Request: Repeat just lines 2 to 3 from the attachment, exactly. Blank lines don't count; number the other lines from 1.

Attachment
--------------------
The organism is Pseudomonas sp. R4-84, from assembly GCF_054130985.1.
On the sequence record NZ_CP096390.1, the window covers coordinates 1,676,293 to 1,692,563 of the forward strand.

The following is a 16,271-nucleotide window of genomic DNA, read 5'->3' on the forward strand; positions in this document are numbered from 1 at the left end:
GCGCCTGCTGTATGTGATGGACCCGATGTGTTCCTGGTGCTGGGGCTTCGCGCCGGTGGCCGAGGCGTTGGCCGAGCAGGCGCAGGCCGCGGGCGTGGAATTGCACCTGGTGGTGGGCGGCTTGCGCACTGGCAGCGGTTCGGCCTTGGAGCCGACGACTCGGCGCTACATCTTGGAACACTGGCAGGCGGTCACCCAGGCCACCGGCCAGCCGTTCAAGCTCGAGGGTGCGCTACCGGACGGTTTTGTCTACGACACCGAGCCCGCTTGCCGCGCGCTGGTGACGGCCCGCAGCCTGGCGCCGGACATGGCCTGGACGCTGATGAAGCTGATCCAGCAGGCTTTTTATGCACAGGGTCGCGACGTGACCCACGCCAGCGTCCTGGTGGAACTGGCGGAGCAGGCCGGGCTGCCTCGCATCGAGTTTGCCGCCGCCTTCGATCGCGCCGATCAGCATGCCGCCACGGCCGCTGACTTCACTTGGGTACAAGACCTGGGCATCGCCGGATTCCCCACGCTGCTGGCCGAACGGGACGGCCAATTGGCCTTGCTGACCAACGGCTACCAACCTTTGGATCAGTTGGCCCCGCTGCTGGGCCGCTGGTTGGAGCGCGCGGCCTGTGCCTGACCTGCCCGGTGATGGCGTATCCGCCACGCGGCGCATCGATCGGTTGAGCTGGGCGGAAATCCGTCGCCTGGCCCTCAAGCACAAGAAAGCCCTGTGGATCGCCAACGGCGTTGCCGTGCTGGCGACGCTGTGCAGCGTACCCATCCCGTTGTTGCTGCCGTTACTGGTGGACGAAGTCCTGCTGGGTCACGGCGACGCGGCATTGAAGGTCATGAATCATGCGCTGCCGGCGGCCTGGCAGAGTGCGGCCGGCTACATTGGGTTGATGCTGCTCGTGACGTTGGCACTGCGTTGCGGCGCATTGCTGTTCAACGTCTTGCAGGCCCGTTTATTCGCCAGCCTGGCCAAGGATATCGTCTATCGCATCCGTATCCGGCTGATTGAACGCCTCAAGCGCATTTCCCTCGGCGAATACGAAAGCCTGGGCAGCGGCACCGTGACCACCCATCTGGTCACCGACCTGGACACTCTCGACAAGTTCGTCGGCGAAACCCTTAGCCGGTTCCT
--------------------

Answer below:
On the sequence record NZ_CP096390.1, the window covers coordinates 1,676,293 to 1,692,563 of the forward strand.

The following is a 16,271-nucleotide window of genomic DNA, read 5'->3' on the forward strand; positions in this document are numbered from 1 at the left end: